Virgin and Child
Late 13th century
33.5 x 14.5 x 12 in. (85.09 x 36.83 x 30.48 cm)
Medium and Support:
Lent by the Metropolitan Museum of Art, The Cloisters Collection, 1975 (1975.24)
Bellarmine Hall Galleries
Seated on the Virgin’s lap, Christ lifts one hand in a gesture of blessing. His right foot appears caught in the folds of her drapery, a “highly unusual iconography feature [that] gives almost the effect that the Child is stepping out of His mother’s womb.” (Metropolitan Museum of Art, Notable Acquisitions 1965/1975, 153). The wooden surface, although much damaged, still retains significant traces of its original polychromy.
This statue portrays the common Medieval symbol of Mary’s Throne of Wisdom, and her role as Queen of Heaven. These were important themes during the 13th century, as devotion to Mary increased in the Christian church. The statue belongs to a category called “Majesties,” which are sculptures characterized by a rigid, symmetrical Mary holding an adult-looking Christ child on her lap. These statues were used in religious processions throughout medieval France and the Holy Roman Empire. The lack of jewels and adornments on the statue suggests that it originally belonged to a smaller church, as cathedral versions were often embedded with precious materials. This particular Virgin and Child statue exhibits more lifelike poses than many other examples, showing a transition from the Romanesque period to the more naturalistic Gothic style.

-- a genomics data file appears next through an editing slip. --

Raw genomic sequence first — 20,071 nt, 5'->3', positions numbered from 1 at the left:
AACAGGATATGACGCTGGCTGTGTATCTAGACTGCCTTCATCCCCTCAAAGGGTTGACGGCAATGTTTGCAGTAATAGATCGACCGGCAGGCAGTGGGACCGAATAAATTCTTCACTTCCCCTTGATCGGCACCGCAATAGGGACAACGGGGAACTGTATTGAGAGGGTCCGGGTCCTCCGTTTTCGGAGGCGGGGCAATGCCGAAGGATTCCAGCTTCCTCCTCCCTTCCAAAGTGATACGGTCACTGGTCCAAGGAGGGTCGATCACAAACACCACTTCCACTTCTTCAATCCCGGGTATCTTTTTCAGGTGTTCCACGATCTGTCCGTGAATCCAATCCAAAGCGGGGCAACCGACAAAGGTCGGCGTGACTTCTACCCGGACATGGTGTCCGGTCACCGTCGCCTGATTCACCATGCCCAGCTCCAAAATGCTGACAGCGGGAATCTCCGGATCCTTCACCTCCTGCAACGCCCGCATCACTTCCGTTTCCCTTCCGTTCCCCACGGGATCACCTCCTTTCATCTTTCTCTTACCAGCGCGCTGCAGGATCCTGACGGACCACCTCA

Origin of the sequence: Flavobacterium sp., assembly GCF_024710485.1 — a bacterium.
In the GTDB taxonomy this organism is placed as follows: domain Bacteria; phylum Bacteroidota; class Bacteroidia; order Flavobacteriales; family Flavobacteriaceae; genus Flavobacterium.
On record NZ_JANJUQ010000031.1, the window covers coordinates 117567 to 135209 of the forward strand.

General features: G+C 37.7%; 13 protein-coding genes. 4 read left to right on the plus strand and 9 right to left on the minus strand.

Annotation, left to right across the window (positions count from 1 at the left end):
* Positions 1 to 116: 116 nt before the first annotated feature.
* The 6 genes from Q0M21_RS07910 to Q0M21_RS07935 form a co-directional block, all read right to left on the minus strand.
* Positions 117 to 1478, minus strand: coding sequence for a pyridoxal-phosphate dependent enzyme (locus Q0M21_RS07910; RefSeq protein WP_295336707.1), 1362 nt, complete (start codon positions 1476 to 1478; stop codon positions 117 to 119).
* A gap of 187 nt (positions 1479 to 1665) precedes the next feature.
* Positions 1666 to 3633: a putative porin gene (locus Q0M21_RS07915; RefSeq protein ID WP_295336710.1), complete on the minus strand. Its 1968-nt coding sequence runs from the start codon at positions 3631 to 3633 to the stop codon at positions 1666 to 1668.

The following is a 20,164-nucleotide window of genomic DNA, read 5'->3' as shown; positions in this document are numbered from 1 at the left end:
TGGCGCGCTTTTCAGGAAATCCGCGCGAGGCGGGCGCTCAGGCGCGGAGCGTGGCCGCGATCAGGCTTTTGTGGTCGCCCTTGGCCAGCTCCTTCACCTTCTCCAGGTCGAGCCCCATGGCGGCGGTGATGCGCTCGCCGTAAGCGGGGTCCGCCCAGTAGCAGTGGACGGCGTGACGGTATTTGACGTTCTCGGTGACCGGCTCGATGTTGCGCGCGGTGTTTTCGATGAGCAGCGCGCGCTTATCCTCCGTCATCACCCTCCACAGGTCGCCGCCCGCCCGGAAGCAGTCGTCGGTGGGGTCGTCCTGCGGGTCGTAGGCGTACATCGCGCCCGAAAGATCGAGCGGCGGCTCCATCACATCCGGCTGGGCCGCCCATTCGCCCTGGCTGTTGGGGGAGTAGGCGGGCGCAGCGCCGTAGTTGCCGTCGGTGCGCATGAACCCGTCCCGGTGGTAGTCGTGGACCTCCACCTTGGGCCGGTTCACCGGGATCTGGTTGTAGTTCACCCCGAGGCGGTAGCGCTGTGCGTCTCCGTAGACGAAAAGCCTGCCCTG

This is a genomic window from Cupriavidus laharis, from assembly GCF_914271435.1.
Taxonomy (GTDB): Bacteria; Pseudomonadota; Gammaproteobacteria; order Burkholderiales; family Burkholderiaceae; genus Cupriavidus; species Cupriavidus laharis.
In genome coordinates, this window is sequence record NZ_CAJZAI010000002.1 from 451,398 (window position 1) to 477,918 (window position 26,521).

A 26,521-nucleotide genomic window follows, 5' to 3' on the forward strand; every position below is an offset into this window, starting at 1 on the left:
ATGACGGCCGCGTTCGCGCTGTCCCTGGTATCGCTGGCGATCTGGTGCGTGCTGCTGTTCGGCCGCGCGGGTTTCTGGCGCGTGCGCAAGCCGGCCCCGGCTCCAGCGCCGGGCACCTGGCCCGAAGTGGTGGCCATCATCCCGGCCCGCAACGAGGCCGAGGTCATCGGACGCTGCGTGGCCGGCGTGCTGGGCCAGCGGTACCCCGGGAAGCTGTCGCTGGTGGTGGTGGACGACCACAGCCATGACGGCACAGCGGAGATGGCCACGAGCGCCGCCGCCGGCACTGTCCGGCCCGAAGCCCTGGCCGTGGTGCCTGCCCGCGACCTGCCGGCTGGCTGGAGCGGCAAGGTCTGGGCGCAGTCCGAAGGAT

This sculpture formed part of the famous Rothschild collection, which was confiscated by the Nazis in 1938. By the end of World War II, the sculpture was being stored in the Altaussee Salt Mine in Austria alongside other looted works of art. After the war, it was returned to Louis de Rothschild and was later sold by his widow.